It's no secret Ohio State's receiving corps has been its bread and butter for the past several seasons.
As another loaded roster of receivers competes for playing time this spring, seven of those wideouts – Marvin Harrison Jr., Xavier Johnson, Kaleb Brown, Kyion Grayes, Kojo Antwi, Jayden Ballard and Reis Stocksdale – met with the media along with newly promoted offensive coordinator Brian Hartline after Ohio State’s second practice of the spring Thursday.
(Note: Emeka Egbuka and Julian Fleming did not meet with the media on Thursday since they are both unavailable this spring.)
We’ve rounded up their most notable comments for you below, while you can also watch the video from all of their interview sessions to hear more of what they had to say.
- Hartline said the growth of Ohio State's receivers will depend on their perspective and what they choose to make of each rep in spring practices and opportunities outside of those sessions. "Perspective changes outcomes, mindsets change habits and change actions." Hartline said he is looking for leaders beyond Marvin Harrison Jr., Emeka Egbuka, Julian Fleming and Xavier Johnson to pave the road ahead for the receiver room.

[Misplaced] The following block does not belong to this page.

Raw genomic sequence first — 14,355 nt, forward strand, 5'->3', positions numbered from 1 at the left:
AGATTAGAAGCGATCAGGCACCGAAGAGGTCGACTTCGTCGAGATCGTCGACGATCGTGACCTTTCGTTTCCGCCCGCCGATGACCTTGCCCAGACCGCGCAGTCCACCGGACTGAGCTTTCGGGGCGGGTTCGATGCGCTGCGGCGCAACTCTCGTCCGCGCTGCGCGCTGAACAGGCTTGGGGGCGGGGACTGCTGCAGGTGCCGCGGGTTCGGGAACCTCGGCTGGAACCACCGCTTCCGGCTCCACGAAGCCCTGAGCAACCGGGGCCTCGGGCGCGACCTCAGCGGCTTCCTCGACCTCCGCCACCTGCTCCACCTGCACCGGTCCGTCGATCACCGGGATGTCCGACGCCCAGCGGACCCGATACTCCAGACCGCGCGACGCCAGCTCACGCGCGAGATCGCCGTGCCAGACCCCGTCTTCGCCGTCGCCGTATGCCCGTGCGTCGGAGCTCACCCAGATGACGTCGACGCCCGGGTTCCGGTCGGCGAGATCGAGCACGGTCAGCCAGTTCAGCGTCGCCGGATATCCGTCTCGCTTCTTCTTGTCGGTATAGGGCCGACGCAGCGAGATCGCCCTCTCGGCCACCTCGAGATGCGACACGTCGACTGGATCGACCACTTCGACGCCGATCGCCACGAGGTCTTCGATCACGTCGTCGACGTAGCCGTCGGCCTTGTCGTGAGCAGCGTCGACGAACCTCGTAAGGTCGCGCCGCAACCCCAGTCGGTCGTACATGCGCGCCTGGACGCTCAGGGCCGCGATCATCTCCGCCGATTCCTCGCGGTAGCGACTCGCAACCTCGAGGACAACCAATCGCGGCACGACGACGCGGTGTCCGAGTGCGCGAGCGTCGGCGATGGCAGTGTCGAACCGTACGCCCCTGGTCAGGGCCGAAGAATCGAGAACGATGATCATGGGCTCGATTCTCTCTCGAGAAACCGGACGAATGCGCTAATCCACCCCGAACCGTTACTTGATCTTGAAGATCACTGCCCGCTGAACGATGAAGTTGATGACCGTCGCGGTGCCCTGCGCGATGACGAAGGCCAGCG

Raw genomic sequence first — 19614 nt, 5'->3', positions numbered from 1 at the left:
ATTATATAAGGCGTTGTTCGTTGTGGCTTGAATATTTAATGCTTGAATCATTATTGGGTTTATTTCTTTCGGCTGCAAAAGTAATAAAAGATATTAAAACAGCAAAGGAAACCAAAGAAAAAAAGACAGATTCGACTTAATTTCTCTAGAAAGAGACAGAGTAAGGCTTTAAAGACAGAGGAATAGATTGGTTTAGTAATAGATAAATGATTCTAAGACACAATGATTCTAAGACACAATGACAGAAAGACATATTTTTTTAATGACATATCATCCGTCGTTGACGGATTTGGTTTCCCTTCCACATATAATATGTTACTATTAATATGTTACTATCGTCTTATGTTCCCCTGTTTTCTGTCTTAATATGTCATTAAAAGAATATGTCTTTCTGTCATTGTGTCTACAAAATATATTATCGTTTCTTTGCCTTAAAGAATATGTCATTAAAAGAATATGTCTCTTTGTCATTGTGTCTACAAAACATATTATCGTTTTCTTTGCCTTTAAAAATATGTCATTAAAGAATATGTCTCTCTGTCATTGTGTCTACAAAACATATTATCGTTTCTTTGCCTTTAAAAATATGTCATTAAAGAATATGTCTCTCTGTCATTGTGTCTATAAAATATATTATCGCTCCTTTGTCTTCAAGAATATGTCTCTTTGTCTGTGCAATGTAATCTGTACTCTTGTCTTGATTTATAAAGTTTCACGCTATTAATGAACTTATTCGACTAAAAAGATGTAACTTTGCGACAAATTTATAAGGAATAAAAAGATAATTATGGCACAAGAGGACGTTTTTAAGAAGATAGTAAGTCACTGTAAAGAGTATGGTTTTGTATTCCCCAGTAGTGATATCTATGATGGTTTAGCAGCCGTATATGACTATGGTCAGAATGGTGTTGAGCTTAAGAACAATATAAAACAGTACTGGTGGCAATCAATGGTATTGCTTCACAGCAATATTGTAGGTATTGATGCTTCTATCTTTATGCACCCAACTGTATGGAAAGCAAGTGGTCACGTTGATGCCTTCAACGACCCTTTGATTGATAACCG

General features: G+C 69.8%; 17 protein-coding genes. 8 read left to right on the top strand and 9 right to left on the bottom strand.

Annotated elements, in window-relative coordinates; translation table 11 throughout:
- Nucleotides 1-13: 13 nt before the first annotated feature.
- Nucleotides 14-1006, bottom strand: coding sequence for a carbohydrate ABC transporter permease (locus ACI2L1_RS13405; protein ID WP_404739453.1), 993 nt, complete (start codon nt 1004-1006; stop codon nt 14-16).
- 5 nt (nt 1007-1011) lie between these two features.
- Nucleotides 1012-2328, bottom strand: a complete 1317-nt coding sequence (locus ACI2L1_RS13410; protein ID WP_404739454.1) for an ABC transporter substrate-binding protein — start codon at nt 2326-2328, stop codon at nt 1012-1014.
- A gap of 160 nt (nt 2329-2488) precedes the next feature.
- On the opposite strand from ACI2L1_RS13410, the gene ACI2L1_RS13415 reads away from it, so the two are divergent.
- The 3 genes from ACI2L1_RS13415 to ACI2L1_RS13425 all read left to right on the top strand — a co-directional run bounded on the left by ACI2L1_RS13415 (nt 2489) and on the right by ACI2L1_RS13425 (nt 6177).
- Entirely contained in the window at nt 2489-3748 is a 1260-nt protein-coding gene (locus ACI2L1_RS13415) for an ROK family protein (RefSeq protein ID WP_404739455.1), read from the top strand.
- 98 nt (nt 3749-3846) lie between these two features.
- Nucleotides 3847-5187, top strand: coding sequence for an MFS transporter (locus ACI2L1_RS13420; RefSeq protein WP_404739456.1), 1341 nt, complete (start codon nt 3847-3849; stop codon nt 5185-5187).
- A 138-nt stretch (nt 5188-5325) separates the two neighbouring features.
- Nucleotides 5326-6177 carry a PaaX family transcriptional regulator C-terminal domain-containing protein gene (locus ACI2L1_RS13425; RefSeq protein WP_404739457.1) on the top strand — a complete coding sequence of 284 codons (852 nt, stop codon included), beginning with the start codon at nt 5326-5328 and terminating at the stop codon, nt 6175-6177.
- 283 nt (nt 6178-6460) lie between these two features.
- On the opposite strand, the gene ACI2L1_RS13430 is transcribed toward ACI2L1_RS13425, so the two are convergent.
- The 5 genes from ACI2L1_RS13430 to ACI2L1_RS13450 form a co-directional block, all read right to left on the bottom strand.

- Hartline said Ohio State's younger receivers "still have a lot to show" because they didn't have many opportunities to play on Saturdays last season. He said those players can prove a lot this spring by how they handle reps without Egbuka and Fleming available for the Buckeyes.
- Hartline said he's seldom seen Ryan Day take the CEO approach this offseason, but he believes that's for a good reason. "We are elite because of what he brings to the table. We don't want to steer too far away from what he's gonna continue to do. I am sure he has goals he wants to accomplish this spring... but his energy and that he brings to the table offensively will never change."